The rest are open to debate.

As I watched this debate, a story that came to mind was the meteorologist forecasting a severely cold winter after seeing Indians hording chopped wood, while the Indian got the idea from the meteorologist who had suggested earlier that the winter would probably be cold. This happens when you make comparisons between two moving targets. In recent years, China is learning from “developed countries” such as US itself, ways to move away from the test-driven education system toward more “rounded education”. I am a reviewer of an educational journal in China and I constantly find papers describing “US experiences” and their implication for China. In the meantime, school curriculum is including an increasing number of subjects that Mr. Compton might be laughing at, such as life skills training. And here we are: Mr. Compton told us that the US should learn from China. Now what? Read more…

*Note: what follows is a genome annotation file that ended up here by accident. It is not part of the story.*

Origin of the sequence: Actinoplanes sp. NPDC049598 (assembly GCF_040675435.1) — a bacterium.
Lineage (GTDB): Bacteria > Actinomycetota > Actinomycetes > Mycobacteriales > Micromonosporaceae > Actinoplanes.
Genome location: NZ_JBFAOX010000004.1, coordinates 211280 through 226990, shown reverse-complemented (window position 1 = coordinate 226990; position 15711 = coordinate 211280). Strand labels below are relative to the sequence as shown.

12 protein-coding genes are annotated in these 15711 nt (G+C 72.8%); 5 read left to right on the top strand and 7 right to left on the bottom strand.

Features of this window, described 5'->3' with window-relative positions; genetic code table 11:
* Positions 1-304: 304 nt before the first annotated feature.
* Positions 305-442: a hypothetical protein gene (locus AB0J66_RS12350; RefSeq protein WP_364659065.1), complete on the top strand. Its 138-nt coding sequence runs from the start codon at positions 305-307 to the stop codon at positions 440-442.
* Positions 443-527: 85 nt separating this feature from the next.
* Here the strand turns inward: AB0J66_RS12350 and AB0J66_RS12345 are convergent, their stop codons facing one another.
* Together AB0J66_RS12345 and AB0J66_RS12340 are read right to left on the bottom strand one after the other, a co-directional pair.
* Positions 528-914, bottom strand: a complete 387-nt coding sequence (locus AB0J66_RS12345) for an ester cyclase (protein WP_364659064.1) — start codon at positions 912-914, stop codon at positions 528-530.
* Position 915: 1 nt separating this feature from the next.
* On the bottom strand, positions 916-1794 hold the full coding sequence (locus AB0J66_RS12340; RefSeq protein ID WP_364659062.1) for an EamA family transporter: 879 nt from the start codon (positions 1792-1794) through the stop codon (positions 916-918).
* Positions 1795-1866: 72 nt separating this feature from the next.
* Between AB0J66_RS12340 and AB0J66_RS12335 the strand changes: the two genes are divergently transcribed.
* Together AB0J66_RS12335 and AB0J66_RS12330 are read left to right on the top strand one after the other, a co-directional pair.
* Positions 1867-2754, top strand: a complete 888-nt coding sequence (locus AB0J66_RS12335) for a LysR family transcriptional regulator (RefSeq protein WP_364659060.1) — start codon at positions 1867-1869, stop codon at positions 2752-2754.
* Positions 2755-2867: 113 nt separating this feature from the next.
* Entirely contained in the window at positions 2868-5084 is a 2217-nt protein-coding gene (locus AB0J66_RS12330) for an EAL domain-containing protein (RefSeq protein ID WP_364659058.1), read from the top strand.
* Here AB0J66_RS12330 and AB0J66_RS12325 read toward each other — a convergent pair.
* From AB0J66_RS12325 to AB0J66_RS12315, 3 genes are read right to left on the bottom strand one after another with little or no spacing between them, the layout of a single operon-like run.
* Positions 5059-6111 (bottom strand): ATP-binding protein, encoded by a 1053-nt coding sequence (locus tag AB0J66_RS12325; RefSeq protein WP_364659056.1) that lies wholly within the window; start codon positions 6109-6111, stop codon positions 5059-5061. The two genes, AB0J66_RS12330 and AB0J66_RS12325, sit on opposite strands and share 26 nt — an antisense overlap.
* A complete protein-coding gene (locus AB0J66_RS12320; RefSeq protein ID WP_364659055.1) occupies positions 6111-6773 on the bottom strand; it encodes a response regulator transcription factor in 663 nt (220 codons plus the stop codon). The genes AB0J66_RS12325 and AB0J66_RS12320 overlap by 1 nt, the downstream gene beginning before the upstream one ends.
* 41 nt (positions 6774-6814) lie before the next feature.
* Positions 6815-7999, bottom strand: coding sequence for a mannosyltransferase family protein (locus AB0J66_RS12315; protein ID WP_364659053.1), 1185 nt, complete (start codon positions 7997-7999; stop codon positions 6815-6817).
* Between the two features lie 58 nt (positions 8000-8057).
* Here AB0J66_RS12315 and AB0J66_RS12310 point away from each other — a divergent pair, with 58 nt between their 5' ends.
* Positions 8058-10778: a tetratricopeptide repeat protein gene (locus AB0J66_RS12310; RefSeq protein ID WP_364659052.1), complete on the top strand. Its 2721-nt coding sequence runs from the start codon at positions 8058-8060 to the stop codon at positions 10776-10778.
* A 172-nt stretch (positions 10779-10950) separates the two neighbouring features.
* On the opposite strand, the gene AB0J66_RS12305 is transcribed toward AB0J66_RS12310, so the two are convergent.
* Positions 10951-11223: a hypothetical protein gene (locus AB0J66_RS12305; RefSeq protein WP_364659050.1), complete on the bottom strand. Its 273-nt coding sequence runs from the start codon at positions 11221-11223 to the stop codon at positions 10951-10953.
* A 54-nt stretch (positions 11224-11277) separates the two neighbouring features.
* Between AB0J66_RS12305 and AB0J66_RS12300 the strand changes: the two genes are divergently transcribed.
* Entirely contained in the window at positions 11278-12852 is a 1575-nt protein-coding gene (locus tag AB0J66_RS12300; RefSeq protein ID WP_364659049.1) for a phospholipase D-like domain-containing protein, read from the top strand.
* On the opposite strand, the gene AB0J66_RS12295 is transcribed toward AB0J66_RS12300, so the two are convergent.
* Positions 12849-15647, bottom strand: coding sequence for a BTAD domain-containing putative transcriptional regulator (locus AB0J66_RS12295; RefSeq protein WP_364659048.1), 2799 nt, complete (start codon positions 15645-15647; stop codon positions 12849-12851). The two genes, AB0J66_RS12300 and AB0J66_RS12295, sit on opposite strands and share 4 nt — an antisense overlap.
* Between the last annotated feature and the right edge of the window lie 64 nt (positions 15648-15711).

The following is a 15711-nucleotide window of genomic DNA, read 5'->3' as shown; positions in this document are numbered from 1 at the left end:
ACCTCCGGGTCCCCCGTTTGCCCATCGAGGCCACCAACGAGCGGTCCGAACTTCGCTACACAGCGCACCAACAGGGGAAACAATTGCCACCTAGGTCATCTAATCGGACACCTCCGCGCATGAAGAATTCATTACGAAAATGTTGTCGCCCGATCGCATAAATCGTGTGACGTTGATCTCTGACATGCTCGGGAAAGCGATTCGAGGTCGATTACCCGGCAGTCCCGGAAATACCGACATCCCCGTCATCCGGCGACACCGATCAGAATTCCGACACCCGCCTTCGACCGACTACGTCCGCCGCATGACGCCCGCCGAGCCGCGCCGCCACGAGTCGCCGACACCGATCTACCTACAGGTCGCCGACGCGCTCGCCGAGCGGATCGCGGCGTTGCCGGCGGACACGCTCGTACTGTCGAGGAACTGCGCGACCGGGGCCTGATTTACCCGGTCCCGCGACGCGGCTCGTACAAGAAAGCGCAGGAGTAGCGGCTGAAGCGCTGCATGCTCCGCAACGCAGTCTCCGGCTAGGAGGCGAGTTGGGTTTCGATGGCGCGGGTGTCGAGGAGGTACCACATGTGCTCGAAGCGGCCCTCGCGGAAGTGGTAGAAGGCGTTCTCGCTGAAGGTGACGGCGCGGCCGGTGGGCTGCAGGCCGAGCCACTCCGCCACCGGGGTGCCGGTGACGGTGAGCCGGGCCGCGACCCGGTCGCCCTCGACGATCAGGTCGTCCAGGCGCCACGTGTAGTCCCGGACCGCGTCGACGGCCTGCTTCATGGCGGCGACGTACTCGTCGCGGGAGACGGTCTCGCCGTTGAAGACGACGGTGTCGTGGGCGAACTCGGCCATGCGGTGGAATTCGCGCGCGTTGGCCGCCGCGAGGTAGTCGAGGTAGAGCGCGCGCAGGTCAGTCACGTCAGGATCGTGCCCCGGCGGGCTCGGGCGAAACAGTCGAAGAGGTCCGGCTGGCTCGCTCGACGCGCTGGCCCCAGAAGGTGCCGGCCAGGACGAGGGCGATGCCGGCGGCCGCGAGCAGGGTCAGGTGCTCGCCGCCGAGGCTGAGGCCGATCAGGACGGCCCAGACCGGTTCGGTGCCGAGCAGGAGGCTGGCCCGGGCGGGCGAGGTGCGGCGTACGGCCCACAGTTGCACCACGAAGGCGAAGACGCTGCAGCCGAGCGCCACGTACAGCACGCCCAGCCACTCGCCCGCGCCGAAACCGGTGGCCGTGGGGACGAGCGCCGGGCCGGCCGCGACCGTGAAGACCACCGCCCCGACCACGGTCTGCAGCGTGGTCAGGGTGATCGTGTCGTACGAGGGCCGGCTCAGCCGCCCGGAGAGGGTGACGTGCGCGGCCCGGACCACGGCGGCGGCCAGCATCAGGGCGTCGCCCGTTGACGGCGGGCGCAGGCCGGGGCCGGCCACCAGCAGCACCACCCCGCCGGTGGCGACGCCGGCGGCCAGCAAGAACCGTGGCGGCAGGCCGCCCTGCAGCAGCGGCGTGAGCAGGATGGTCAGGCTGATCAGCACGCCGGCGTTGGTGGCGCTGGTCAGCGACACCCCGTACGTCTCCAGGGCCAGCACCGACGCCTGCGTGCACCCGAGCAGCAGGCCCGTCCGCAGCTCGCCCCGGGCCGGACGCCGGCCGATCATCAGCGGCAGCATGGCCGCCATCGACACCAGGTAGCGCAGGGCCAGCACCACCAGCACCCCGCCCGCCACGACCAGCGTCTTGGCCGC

Categories: education, General Tags: , , , ,

That which connects panda and ancient Chinese musicians, plus the morin khurr

September 15th, 2009 15 comments
Panda loves bamboo, and so did ancient Chinese musicians. Here is an image of a ceramic xiao () player excavated from an Eastern Han Dynasty (25-220 AD) tomb in Sichuan province (also home to pandas). The dizi (笛子) is held horizontally. Both are made of bamboo. What do you get when you add the Mongolian morin khurr to the mix? Here is a composition involving these instruments: “梦回鄂尔多斯 (Dreaming Ordus).” Ordus (鄂尔多斯) is a city in Inner Mongolia, China.